Zebra Throw Pillows, Flashlights & $80 Million: Lessons Learned in Prenuptial Agreements and Estate Planning

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Dischell, Bartle & Dooley Prenuptial Agreements
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In an intriguing though non-precedential decision, a panel of the Pennsylvania Superior Court considered an interesting set of issues, the disposition of which provide guidance to estate planners, family law practitioners, and their respective clients.

Paul had a net worth of over $80 million and was the father of two sons from his prior marriage.

Then he met Tina, with whom he lived for about seven years before marrying. Prior to the marriage, the couple executed a prenuptial agreement containing the basic provisions of “what’s yours is yours and what’s mine is mine and we each waive any claim we have to the property of the other.”

Attached to the agreement were two exhibits listing the major assets of each party. Neither party listed household furnishings or specific items of personalty, which is defined as personal, movable property.

Paul simply indicated he possessed “personal property with a value of $350,000.”

As Paul’s health deteriorated, tensions between Tina and Paul’s family arose regarding Tina’s actions while serving as Paul’s agent under a power of attorney.

Paul’s family challenged the validity of Tina being able to hold this role and the legitimacy of her decisions. The dispute was ultimately settled in the Orphans Court.

The parties agreed that granting of power of attorney to Tina was not valid, while Paul and Tina’s prenuptial agreement was valid. 

The parties agreed that Tina would no longer use the power of attorney.

Paul passed away about two months following the date of the stipulation. Paul’s Will specifically provided that his significant business-related assets pass to his children and that all death taxes were to be paid from his residuary estate.

The residuary estate is the estate remaining after all gifts are bequeathed and debts, taxes, probate fees and administrative costs are paid.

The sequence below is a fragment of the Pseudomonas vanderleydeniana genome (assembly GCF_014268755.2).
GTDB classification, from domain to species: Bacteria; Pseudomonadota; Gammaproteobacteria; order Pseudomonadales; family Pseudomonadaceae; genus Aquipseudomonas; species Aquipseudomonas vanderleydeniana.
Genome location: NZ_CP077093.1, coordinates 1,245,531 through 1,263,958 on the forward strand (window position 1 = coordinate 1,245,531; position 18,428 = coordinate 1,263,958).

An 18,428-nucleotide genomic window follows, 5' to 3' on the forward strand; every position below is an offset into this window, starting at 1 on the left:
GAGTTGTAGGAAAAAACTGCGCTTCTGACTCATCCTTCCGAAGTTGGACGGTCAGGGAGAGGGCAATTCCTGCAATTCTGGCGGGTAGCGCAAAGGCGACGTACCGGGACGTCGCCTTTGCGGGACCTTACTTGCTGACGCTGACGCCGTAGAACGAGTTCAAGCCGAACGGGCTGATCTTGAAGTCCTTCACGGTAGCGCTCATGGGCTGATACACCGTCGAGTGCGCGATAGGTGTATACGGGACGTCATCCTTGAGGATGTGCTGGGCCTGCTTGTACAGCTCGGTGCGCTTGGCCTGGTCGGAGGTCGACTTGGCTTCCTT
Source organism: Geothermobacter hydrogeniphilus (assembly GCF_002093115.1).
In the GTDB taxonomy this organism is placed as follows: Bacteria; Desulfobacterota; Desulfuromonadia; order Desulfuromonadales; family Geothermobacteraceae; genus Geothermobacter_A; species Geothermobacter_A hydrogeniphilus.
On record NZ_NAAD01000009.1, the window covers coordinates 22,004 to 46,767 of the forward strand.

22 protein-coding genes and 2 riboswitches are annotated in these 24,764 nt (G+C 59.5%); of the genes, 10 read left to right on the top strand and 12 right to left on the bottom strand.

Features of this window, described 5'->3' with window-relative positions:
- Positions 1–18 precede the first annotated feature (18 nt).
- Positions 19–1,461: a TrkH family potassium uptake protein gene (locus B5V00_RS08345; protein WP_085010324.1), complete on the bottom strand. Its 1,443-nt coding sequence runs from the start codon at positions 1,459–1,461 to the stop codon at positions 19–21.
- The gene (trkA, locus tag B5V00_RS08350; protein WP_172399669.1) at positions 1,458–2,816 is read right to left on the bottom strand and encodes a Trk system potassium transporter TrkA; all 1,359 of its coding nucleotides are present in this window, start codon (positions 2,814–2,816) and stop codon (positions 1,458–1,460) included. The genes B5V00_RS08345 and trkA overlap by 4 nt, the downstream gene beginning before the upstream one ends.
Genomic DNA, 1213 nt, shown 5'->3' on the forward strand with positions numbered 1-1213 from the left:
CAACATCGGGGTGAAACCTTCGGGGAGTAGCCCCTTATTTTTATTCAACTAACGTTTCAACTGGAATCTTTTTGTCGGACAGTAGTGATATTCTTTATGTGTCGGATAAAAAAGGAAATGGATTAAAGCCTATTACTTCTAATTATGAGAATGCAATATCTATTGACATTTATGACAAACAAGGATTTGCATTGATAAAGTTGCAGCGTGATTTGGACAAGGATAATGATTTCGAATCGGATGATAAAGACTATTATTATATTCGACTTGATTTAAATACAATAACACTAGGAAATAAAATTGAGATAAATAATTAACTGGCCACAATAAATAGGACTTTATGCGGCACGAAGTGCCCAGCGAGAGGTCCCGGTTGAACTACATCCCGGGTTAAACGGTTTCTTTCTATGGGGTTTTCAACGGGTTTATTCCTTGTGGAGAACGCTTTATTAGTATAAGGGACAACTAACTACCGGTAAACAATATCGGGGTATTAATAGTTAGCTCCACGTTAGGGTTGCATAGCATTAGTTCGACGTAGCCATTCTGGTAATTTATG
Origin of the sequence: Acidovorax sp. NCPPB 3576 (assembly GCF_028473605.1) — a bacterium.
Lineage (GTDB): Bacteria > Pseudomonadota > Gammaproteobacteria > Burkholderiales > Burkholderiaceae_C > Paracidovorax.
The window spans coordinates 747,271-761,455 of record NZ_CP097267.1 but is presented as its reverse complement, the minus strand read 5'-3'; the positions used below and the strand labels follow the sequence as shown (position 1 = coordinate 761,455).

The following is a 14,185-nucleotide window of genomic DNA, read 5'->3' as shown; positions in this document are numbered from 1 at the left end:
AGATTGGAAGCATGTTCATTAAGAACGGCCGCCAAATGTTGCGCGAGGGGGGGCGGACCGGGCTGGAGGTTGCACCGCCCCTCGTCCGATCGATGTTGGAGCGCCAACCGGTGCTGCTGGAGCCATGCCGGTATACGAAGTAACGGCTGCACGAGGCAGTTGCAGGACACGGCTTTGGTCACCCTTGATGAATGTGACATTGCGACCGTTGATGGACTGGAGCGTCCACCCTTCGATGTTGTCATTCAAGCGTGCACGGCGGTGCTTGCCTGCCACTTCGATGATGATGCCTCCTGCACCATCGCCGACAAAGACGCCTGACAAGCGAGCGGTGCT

Paul also had significant non-probate assets which passed directly to Tina by virtue of the beneficiary designation on each account.

Due to the value of the probate and non-probate assets, and despite the size of the estate, the taxes owed exceeded the value of the residuary estate. Paul’s children decided to begin selling Paul’s personal property to raise the funds necessary to pay the tax.

Tina, of course, disagreed.

In her court filings she argued that the property in dispute belonged to her as she had become a joint owner with Paul during her lifetime. Tina argued the fact that Paul’s funds had been used to purchase all of the items was irrelevant.

Multiple hearings were held before the Lower Court which heard testimony regarding the walking stick, zebra throw pillows, cigar cutters, laser pointers, flashlights, and 1,400 bottles of California wine and wine racks.

We should feel sympathy for the Lower Court judge, the Honorable Thomas A. James, Jr., who related the following anecdote on the record:

When I was doing divorces…I remember walking out the door here with my client and we were arguing about personal property. We came down to a blender and I reached into my pocket, gave her $20, and said ‘go buy the damn blender. I am not arguing anymore.’

Now, this is that case on super-duper steroids. 

The Court went on to decide that the disputed items of personalty belonged to Tina on the basis that although the items had been purchased by Paul, they were then either gifted to Tina or were brought into the home to be used jointly. Upon Paul’s passing, these items became solely Tina’s. 

There are a couple of lessons to be learned from this decision.

One, if entering into a prenuptial agreement, specificity regarding property ownership is critical.  Had Paul listed all the items in controversy on his exhibit, there would have been a far greater likelihood that Tina would have been held to have specifically waived her right to claim ownership even though she had access to and use of the items. 

Second, regardless of the size of the estate, a plan requiring the estate to be responsible for all death taxes has a high risk of creating disgruntlement and disputes if the residuary amount does not have the value necessary to pay those taxes.

If you have questions about Estate Planning, please contact Jack Dooley — or for Prenuptial Agreements, please contact the Dischell, Bartle & Dooley family law team.

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